- - Monday, August 19, 2019


The “JV team” is back — if it ever went away. More than five years ago after President Barack Obama dismissed ISIS as mere junior varsity jihadists, the murderous Islamist group continues to spread terror and misery. Over the weekend, some 63 Afghans were slaughtered at a wedding in Kabul, and more than 100 were injured. According to news reports, a suicide bomber entered a packed wedding hall where hundreds of working class Afghans were dancing and celebrating merrily. Moments later dozens of them were murdered.

ISIS claimed what some in the media continue to call “credit” for the attack. It’s more like they took the blame. Using the messaging app Telegram, ISIS crowed that one of its “soldiers” had slaughtered “infidels” in a largely Shia section of western Kabul. (ISIS is militantly Sunni and slaughters Shia Muslims with impunity.)

A few years ago, ISIS controlled a large swath of territory in Iraq and Syria, a self-styled “caliphate” where terror and medieval Islamist law ruled. Over a brief period, they were largely routed, and the caliphate has mostly evaporated. That’s all to the good. But ISIS manifestly continues to be deadly. It has now embraced a so-called franchise model, whereby local offshoots engage in mayhem and murder. It’s not just Afghanistan. ISIS affiliates have also in the last year launched attacks in France, Indonesia, Pakistan, Canada, Sri Lanka, the Philippines, Russia and elsewhere.

It’s undoubtedly salutary that the physical caliphate — a base from which to launch attacks — has been largely destroyed (though a recent report from the journalist Josh Rogin suggests that ISIS is in the process of establishing a new camp in northeastern Syria.) But the struggle plainly continues.

“With ISIS franchise groups and affiliates across the globe, there is no shortage of contenders to supplant ISIS as the world’s most dangerous terrorist group,” read a chilling whitepaper from the RAND Corporation’s Conor P. Clarke last year. He pointed to an ISIS franchise in Libya as a particularly chilling example.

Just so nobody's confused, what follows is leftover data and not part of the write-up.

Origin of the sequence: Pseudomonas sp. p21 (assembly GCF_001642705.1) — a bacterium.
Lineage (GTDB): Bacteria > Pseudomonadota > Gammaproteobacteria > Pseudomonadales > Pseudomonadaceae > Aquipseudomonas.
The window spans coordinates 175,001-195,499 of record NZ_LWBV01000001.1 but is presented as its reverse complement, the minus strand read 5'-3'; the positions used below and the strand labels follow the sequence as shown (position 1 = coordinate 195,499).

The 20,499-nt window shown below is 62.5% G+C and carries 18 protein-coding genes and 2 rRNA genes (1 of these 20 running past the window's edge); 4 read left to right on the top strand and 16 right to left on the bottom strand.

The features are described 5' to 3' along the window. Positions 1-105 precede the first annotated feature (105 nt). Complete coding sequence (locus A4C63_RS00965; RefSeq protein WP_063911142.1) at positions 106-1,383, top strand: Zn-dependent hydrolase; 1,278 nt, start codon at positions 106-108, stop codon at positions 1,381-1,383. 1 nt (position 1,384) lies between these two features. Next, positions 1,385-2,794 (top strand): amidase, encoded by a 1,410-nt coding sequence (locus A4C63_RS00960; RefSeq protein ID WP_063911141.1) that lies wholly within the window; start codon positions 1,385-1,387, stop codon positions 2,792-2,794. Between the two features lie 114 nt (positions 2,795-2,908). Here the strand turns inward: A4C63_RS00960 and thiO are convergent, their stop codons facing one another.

“In many ways, Libya may have the potential to be the most dangerous haven for the group in the near future,” Mr. Clarke wrote. “The territory is awash in weapons, there is no recognized government to speak of, no sovereign authority, and it serves as a focal point and crossroads for jihadists of all stripes, located a mere 200 kilometers across the Mediterranean Sea from Europe the [Libyan] ISIS affiliate has been tied to two major external operations, successfully tallying attacks on European soil, including the Berlin Christmas market attack in late 2016 and the deadly Manchester concert bombing in 2017. The group has also launched devastating regional attacks.”

What’s more, should the Taliban take at least partial power in a negotiated peace settlement in Afghanistan, as has been suggested in recent days, there are profound worries that ISIS could once again gain a physical foothold in that troubled country from which to launch attacks. Writing in these pages, Guy Taylor reported this week that the wedding attack “raises questions over fate of U.S.-Taliban talks.” The Taliban once gladly hosted al Qaeda within its borders, after all. It’s not unreasonable to fear that a newly legitimized Taliban will also happily host ISIS fighters. That, along with ISIS’ Libyan franchise, could endanger all of us.

Sign up for Daily Opinion Newsletter

Copyright © 2019 The Washington Times, LLC. Click here for reprint permission.

The Washington Times Comment Policy

The Washington Times welcomes your comments on Spot.im, our third-party provider. Please read our Comment Policy before commenting.


Click to Read More and View Comments

Click to Hide